In September, researchers from California and Denmark were awarded a Nobel Prize in Chemistry for their development of ‘click’ chemistry, a process in which molecules snap together like LEGO, making them a potentially more efficient transportation device in delivering pharmaceuticals to cancer tumors.
Now, in a recent study, a researcher at the University of Missouri has successfully shown for the first time how click chemistry can be used to more efficiently deliver drugs to treat tumors in large dogs with bone cancer — a process that had previously only been successful in small mice.
“If you want to attack a tumor using the immune system, an antibody is an extremely specific way to deliver a drug or radioactive payload to the tumor, but the problem with antibodies is they are huge molecules that circulate in the bloodstream for days or even weeks,” said Jeffrey Bryan, an associate professor in the MU College of Veterinary Medicine and author on the study. “If you put a drug or radioactive molecule onto the antibody, you leave radioactivity circulating in the bloodstream for a long time, which can spread to and negatively impact organs, bone marrow and the liver while not getting as much dose to the specific tumor as you were hoping for.”
The goal with click chemistry is to maximize the delivery of therapeutic drugs specifically to the cancer tumor to increase effectiveness while minimizing the circulation of those drugs throughout the bloodstream and causing dangerous side effects.
From mice to man’s best friend
For years, many chemists assumed that while click chemistry has been successful in mice, the strategy would not work in large dogs or people because the size of the body might be too big for the two sides of therapy-delivering molecules to find each other and snap, or ‘click,’ together. Bryan collaborated with Brian Zeglis, an associate professor at Hunter College in New York who specializes in click chemistry, to conduct the first-ever successful ‘proof-of-concept’ study at the MU College of Veterinary Medicine. Using click chemistry, doses of radiopharmaceuticals were delivered specifically to the tumors in five dogs that weighed more than 100 pounds and had bone cancer.
“It is a huge step forward for the field to show that this worked in a human-sized body,” Bryan said. “Going forward, this may pave the way for click chemistry to be used to help humans with cancer in the future.”
Bryan has been researching veterinary and comparative oncology for nearly two decades. He said some dogs with one known bone tumor have additional bone tumors hiding in their body’s skeleton. An additional benefit of studies involving imaging scans and click chemistry is the ability to discover if additional cancer tumors are located in a dog’s skeleton and impacting their health.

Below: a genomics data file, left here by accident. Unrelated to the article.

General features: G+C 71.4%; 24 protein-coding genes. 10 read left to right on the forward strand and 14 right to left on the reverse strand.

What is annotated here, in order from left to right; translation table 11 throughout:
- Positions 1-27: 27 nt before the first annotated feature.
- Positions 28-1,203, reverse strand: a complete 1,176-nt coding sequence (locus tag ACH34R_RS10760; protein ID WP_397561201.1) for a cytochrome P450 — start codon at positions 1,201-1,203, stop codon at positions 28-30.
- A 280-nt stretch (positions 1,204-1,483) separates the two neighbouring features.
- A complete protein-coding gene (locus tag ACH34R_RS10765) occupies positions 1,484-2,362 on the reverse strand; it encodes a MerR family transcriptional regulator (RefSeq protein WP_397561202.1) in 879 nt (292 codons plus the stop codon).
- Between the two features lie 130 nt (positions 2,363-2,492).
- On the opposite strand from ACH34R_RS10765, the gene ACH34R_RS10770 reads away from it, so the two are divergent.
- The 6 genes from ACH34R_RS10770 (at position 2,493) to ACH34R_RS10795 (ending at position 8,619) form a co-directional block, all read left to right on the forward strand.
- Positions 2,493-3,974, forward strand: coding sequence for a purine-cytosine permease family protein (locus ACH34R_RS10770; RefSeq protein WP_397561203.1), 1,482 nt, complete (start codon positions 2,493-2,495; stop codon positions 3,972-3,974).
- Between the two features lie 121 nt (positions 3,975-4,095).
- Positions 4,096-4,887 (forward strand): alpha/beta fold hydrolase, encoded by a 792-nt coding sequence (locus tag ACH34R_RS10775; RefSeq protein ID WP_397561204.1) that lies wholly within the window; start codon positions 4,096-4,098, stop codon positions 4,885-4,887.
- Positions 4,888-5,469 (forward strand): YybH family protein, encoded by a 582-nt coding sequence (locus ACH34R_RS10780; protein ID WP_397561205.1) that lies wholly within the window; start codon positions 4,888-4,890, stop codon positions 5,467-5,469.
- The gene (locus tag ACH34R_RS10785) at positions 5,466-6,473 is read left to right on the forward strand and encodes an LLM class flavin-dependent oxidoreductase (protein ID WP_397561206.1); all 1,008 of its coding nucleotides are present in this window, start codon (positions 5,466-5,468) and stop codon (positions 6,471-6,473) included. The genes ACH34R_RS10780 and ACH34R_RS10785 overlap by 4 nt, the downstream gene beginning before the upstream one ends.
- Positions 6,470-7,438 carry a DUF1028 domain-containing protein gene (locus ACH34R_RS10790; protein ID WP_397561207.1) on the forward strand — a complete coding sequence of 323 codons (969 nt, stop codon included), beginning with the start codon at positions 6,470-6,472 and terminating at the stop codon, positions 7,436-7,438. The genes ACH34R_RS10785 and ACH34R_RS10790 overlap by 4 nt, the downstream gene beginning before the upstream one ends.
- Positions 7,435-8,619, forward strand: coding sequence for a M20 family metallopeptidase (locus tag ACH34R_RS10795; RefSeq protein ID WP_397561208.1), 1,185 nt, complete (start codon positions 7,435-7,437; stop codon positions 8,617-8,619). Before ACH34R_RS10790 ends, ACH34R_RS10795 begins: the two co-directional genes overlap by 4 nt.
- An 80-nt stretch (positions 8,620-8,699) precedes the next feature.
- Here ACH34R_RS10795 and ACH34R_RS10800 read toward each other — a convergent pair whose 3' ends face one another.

“Osteosarcoma, a common form of bone cancer, impacts both dogs and people, and it causes severe pain, limping, swelling in the limbs, and treating the bone tumors with various radiation therapy and immune therapy approaches to take away the pain is something I am passionate about here at MU,” Bryan said. “Everything we learn about treating these dogs can be translated to help humans down the road.”
A leader in treating cancer — for people and pets
The MU College of Veterinary Medicine, which earned more than $14 million in federal research funding last year from the National Institutes of Health, is the site of clinical trials for cancer that attract people and their pets from California, Florida, New York and states across the country.
“It is heartwarming to be a part of it because the patients’ families realize it is not just about better outcomes for their specific dog, but they are also contributing to better outcomes for other dogs in the future and hopefully better health outcomes for people as we translate these advances from the dogs to the human side,” Bryan said.
While this was a successful ‘proof-of-concept’ imaging study involving click chemistry, Bryan’s long-term goal is to develop a therapy using radiopharmaceuticals, potentially involving an antibody-targeting molecule, to treat dogs with bone cancer that may not be well enough for other treatments that involve surgery.
“This research is also an example of precision medicine, a key part of MU’s NextGen Precision Health initiative, because we are using the molecules associated with the specific tumor to deliver the therapeutic dose of treatment,” Bryan said. “We collaborate with the MU Research Reactor, the Molecular Imaging and Theranostics Center, and Washington University in St. Louis, so it is a team effort.”
In 2020, Bryan collaborated with ELIAS Animal Health to create a precision medicine approach — a vaccine from a dog’s own tumor — to target and kill cancer cells in dogs suffering from osteosarcoma. The success of the treatment in dogs led the Food and Drug Administration to grant a rare fast-track designation for ELIAS Animal Health’s parent organization, TVAX Biomedical, to study the ELIAS immunotherapy approach to treat glioblastoma multiforme, a cancerous brain tumor in humans.
“The last dog that participated in that study just died a few weeks ago, five years out from their original diagnosis of bone cancer, and the dog never relapsed with its cancer, so the dog was able to live the rest of its life cancer-free due to the immunotherapy,” Bryan said. “Our overall goal is to come up with different tools in our toolbox to effectively help treat dogs with cancer, and one day even people, too.”